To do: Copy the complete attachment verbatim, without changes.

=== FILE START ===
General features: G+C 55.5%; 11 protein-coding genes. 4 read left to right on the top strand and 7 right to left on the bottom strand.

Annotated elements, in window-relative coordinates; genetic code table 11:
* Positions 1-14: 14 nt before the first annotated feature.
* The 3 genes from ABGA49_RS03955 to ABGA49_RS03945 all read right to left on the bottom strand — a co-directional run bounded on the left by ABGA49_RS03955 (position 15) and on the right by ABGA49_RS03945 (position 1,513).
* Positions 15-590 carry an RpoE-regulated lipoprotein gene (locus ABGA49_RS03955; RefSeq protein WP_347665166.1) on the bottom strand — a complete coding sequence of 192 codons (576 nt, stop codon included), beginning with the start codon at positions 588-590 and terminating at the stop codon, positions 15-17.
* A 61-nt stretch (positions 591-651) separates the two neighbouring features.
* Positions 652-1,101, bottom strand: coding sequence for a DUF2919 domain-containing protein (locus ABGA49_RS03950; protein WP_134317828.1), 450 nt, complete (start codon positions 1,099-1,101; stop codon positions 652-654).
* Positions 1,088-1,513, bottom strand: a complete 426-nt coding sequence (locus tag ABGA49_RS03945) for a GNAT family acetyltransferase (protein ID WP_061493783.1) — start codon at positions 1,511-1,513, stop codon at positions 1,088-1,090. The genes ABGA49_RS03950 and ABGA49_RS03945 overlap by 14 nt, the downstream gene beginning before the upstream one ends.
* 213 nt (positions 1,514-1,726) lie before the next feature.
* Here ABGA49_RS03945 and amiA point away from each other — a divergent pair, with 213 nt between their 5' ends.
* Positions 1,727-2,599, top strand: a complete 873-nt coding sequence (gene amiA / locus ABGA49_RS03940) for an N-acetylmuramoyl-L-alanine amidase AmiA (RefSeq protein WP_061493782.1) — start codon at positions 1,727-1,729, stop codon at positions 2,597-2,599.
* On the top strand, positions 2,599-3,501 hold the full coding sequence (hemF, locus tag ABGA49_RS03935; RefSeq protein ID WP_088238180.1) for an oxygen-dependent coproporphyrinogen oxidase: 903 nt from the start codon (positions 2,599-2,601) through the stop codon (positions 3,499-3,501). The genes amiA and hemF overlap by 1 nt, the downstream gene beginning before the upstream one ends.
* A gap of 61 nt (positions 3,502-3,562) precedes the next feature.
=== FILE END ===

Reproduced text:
General features: G+C 55.5%; 11 protein-coding genes. 4 read left to right on the top strand and 7 right to left on the bottom strand.

Annotated elements, in window-relative coordinates; genetic code table 11:
* Positions 1-14: 14 nt before the first annotated feature.
* The 3 genes from ABGA49_RS03955 to ABGA49_RS03945 all read right to left on the bottom strand — a co-directional run bounded on the left by ABGA49_RS03955 (position 15) and on the right by ABGA49_RS03945 (position 1,513).
* Positions 15-590 carry an RpoE-regulated lipoprotein gene (locus ABGA49_RS03955; RefSeq protein WP_347665166.1) on the bottom strand — a complete coding sequence of 192 codons (576 nt, stop codon included), beginning with the start codon at positions 588-590 and terminating at the stop codon, positions 15-17.
* A 61-nt stretch (positions 591-651) separates the two neighbouring features.
* Positions 652-1,101, bottom strand: coding sequence for a DUF2919 domain-containing protein (locus ABGA49_RS03950; protein WP_134317828.1), 450 nt, complete (start codon positions 1,099-1,101; stop codon positions 652-654).
* Positions 1,088-1,513, bottom strand: a complete 426-nt coding sequence (locus tag ABGA49_RS03945) for a GNAT family acetyltransferase (protein ID WP_061493783.1) — start codon at positions 1,511-1,513, stop codon at positions 1,088-1,090. The genes ABGA49_RS03950 and ABGA49_RS03945 overlap by 14 nt, the downstream gene beginning before the upstream one ends.
* 213 nt (positions 1,514-1,726) lie before the next feature.
* Here ABGA49_RS03945 and amiA point away from each other — a divergent pair, with 213 nt between their 5' ends.
* Positions 1,727-2,599, top strand: a complete 873-nt coding sequence (gene amiA / locus ABGA49_RS03940) for an N-acetylmuramoyl-L-alanine amidase AmiA (RefSeq protein WP_061493782.1) — start codon at positions 1,727-1,729, stop codon at positions 2,597-2,599.
* On the top strand, positions 2,599-3,501 hold the full coding sequence (hemF, locus tag ABGA49_RS03935; RefSeq protein ID WP_088238180.1) for an oxygen-dependent coproporphyrinogen oxidase: 903 nt from the start codon (positions 2,599-2,601) through the stop codon (positions 3,499-3,501). The genes amiA and hemF overlap by 1 nt, the downstream gene beginning before the upstream one ends.
* A gap of 61 nt (positions 3,502-3,562) precedes the next feature.